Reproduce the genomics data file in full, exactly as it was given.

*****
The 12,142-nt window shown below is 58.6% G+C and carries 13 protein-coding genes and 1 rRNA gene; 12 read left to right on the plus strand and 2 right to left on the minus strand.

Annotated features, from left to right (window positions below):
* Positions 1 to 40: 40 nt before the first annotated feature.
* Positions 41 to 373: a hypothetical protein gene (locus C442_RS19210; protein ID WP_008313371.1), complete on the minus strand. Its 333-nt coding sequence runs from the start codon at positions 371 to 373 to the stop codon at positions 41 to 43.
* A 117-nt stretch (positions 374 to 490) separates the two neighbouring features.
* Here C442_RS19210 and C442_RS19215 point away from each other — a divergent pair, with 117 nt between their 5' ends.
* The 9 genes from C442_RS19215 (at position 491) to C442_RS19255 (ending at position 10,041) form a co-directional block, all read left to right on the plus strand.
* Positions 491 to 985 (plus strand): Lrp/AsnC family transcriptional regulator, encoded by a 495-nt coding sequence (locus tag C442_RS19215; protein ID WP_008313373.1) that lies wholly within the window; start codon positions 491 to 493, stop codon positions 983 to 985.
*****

The 12,142-nt window shown below is 58.6% G+C and carries 13 protein-coding genes and 1 rRNA gene; 12 read left to right on the plus strand and 2 right to left on the minus strand.

Annotated features, from left to right (window positions below):
* Positions 1 to 40: 40 nt before the first annotated feature.
* Positions 41 to 373: a hypothetical protein gene (locus C442_RS19210; protein ID WP_008313371.1), complete on the minus strand. Its 333-nt coding sequence runs from the start codon at positions 371 to 373 to the stop codon at positions 41 to 43.
* A 117-nt stretch (positions 374 to 490) separates the two neighbouring features.
* Here C442_RS19210 and C442_RS19215 point away from each other — a divergent pair, with 117 nt between their 5' ends.
* The 9 genes from C442_RS19215 (at position 491) to C442_RS19255 (ending at position 10,041) form a co-directional block, all read left to right on the plus strand.
* Positions 491 to 985 (plus strand): Lrp/AsnC family transcriptional regulator, encoded by a 495-nt coding sequence (locus tag C442_RS19215; protein ID WP_008313373.1) that lies wholly within the window; start codon positions 491 to 493, stop codon positions 983 to 985.